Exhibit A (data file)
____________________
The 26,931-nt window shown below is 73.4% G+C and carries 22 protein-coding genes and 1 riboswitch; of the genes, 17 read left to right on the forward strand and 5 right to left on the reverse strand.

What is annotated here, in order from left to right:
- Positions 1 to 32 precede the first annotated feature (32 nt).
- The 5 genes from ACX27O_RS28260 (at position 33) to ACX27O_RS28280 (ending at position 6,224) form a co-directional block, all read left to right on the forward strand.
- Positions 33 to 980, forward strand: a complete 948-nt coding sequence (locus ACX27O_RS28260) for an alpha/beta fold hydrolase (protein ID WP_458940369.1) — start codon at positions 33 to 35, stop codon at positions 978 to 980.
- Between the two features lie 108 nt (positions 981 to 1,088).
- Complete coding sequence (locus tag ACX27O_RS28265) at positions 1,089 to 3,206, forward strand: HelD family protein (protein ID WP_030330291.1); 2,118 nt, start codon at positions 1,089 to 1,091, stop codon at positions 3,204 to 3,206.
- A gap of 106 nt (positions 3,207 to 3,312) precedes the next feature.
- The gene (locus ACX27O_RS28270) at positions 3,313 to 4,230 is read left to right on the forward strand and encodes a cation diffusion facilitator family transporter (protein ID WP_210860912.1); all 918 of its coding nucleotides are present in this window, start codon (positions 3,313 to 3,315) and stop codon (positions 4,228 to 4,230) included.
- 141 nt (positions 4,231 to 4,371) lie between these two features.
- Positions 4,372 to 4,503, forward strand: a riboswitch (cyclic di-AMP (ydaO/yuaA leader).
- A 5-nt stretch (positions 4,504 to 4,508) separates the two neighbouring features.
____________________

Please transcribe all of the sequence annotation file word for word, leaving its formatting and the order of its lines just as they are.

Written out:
The 26,931-nt window shown below is 73.4% G+C and carries 22 protein-coding genes and 1 riboswitch; of the genes, 17 read left to right on the forward strand and 5 right to left on the reverse strand.

What is annotated here, in order from left to right:
- Positions 1 to 32 precede the first annotated feature (32 nt).
- The 5 genes from ACX27O_RS28260 (at position 33) to ACX27O_RS28280 (ending at position 6,224) form a co-directional block, all read left to right on the forward strand.
- Positions 33 to 980, forward strand: a complete 948-nt coding sequence (locus ACX27O_RS28260) for an alpha/beta fold hydrolase (protein ID WP_458940369.1) — start codon at positions 33 to 35, stop codon at positions 978 to 980.
- Between the two features lie 108 nt (positions 981 to 1,088).
- Complete coding sequence (locus tag ACX27O_RS28265) at positions 1,089 to 3,206, forward strand: HelD family protein (protein ID WP_030330291.1); 2,118 nt, start codon at positions 1,089 to 1,091, stop codon at positions 3,204 to 3,206.
- A gap of 106 nt (positions 3,207 to 3,312) precedes the next feature.
- The gene (locus ACX27O_RS28270) at positions 3,313 to 4,230 is read left to right on the forward strand and encodes a cation diffusion facilitator family transporter (protein ID WP_210860912.1); all 918 of its coding nucleotides are present in this window, start codon (positions 3,313 to 3,315) and stop codon (positions 4,228 to 4,230) included.
- 141 nt (positions 4,231 to 4,371) lie between these two features.
- Positions 4,372 to 4,503, forward strand: a riboswitch (cyclic di-AMP (ydaO/yuaA leader).
- A 5-nt stretch (positions 4,504 to 4,508) separates the two neighbouring features.